In most of my classes where I use exams, I typically distribute some novel stimulus material in advance of the exam. It might be a case study, a research article, or a news event. I tell students that a portion of the exam will apply directly to this material, but I do not tell them how. The material I choose typically could apply to any of the areas covered on the exam. Students are then able to spend about a week thinking about how the material connects to each of the topics in the course. They decide what concepts apply and which material is less relevant. In doing so, students actively try to analyze the material and make connections in more sophisticated ways. What I ask on the exam is really secondary; the real work of learning happens before they take the exam.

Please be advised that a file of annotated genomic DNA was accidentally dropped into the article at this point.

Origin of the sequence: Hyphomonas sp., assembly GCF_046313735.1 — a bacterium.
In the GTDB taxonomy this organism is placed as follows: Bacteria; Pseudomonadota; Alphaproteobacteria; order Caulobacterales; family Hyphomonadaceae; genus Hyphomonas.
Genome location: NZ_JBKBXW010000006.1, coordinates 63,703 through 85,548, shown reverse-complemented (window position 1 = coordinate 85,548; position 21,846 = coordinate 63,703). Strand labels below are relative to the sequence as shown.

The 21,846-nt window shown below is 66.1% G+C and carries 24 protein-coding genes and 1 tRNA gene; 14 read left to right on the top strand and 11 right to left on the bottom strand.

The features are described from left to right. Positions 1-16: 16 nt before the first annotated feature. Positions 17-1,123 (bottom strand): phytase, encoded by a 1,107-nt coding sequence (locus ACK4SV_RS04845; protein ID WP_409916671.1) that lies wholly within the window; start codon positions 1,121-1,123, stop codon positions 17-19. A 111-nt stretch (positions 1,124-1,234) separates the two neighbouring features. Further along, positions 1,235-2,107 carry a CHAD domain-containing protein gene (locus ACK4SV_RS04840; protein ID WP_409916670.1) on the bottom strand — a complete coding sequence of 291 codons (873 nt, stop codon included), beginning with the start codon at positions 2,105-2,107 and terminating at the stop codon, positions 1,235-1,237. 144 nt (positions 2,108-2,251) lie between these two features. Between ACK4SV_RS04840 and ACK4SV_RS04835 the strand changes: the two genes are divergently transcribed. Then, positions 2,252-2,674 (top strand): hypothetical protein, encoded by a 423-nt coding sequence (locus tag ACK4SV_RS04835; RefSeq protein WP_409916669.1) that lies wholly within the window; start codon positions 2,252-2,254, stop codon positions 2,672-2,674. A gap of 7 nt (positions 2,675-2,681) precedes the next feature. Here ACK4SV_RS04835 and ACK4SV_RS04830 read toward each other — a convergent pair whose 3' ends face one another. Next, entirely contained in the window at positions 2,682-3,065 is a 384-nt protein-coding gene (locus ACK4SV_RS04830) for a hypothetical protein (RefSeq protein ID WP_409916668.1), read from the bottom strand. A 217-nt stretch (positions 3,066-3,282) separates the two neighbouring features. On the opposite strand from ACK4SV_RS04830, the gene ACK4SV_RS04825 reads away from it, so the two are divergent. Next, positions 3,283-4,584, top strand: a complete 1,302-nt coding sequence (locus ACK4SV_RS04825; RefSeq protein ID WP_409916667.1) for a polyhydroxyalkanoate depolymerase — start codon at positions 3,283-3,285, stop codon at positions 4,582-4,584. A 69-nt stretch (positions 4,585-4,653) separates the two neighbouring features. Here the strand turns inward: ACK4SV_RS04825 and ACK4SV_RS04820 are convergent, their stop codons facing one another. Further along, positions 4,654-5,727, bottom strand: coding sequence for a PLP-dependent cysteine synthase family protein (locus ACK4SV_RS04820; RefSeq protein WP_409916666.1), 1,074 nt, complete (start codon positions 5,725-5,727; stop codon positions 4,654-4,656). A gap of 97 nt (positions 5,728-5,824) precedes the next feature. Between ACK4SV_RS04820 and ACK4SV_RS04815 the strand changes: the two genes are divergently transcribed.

On November 12, 2019 Muhlenberg colleagues gathered to share their teaching hacks. Teaching hacks are relatively simple strategies that we might use to improve student learning or reduce our workload. These strategies might free up additional class time, increase the efficiency of our practices, or better support our ability to work on scholarship or service.